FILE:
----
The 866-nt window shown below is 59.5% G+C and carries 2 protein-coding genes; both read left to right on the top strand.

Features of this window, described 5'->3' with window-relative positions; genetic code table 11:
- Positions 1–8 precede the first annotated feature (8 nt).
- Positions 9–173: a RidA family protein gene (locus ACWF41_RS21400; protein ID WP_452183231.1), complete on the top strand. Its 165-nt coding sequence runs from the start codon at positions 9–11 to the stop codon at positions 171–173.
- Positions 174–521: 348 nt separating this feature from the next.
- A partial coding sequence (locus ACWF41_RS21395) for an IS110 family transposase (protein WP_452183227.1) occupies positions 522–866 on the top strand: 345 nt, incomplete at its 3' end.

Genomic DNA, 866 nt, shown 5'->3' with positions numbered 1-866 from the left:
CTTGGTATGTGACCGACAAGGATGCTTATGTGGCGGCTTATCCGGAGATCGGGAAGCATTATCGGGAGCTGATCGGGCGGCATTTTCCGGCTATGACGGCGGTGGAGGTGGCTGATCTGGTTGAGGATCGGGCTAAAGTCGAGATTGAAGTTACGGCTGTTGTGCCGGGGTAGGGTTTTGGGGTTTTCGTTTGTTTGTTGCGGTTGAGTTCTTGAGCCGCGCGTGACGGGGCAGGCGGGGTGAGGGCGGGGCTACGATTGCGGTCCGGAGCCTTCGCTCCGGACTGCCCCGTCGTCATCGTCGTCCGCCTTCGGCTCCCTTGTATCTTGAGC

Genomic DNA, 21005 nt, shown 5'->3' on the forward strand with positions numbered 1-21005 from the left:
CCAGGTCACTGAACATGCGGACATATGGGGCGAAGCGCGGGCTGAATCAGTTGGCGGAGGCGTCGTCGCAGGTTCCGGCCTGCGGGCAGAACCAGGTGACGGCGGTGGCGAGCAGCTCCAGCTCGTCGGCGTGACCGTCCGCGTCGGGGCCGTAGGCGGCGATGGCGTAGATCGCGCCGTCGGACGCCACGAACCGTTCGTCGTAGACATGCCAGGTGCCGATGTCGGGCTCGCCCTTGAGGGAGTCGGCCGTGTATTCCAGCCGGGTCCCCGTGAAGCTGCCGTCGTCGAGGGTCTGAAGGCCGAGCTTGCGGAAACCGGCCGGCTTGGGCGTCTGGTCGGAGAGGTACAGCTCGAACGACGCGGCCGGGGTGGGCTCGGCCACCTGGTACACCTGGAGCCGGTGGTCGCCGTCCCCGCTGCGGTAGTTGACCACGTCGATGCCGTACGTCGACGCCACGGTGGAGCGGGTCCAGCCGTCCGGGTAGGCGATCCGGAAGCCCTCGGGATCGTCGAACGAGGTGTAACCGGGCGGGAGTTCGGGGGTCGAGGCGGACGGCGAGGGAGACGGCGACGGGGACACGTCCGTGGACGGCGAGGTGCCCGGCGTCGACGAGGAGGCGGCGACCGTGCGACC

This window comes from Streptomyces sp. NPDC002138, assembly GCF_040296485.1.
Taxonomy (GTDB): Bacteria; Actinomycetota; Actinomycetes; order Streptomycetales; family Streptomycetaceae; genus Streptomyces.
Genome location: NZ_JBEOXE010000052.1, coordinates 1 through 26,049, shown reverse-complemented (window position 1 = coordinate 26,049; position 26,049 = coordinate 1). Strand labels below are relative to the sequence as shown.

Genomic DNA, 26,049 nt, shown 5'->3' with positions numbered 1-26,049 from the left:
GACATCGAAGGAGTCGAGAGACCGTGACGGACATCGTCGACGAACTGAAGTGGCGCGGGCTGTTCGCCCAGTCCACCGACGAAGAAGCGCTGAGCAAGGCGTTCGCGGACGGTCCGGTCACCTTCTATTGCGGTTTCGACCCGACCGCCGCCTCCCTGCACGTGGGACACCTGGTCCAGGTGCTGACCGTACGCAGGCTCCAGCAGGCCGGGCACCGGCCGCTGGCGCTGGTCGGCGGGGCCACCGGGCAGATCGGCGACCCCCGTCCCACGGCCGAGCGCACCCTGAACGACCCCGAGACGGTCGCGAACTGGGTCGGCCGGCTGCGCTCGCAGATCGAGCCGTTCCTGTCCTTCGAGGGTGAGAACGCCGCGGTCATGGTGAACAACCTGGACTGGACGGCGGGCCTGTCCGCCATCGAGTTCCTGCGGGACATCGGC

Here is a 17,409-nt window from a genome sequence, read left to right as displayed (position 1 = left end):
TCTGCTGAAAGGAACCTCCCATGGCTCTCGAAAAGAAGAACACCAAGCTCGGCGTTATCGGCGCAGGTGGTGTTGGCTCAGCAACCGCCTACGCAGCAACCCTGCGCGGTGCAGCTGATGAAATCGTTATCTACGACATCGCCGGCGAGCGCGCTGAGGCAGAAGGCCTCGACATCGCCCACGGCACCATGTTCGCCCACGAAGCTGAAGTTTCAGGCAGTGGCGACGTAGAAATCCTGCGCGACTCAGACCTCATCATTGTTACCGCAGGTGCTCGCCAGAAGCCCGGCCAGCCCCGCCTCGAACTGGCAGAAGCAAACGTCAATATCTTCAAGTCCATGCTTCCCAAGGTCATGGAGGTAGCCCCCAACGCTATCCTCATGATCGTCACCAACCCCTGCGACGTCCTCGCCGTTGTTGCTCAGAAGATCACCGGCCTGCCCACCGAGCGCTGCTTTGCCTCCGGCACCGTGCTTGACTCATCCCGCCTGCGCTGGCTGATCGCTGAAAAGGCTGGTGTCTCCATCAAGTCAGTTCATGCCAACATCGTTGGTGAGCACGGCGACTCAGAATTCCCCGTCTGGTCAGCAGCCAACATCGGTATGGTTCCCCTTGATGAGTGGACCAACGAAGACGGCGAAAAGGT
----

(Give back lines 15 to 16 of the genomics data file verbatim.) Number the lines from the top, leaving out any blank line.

GACATCGAAGGAGTCGAGAGACCGTGACGGACATCGTCGACGAACTGAAGTGGCGCGGGCTGTTCGCCCAGTCCACCGACGAAGAAGCGCTGAGCAAGGCGTTCGCGGACGGTCCGGTCACCTTCTATTGCGGTTTCGACCCGACCGCCGCCTCCCTGCACGTGGGACACCTGGTCCAGGTGCTGACCGTACGCAGGCTCCAGCAGGCCGGGCACCGGCCGCTGGCGCTGGTCGGCGGGGCCACCGGGCAGATCGGCGACCCCCGTCCCACGGCCGAGCGCACCCTGAACGACCCCGAGACGGTCGCGAACTGGGTCGGCCGGCTGCGCTCGCAGATCGAGCCGTTCCTGTCCTTCGAGGGTGAGAACGCCGCGGTCATGGTGAACAACCTGGACTGGACGGCGGGCCTGTCCGCCATCGAGTTCCTGCGGGACATCGGC

Here is a 17,409-nt window from a genome sequence, read left to right as displayed (position 1 = left end):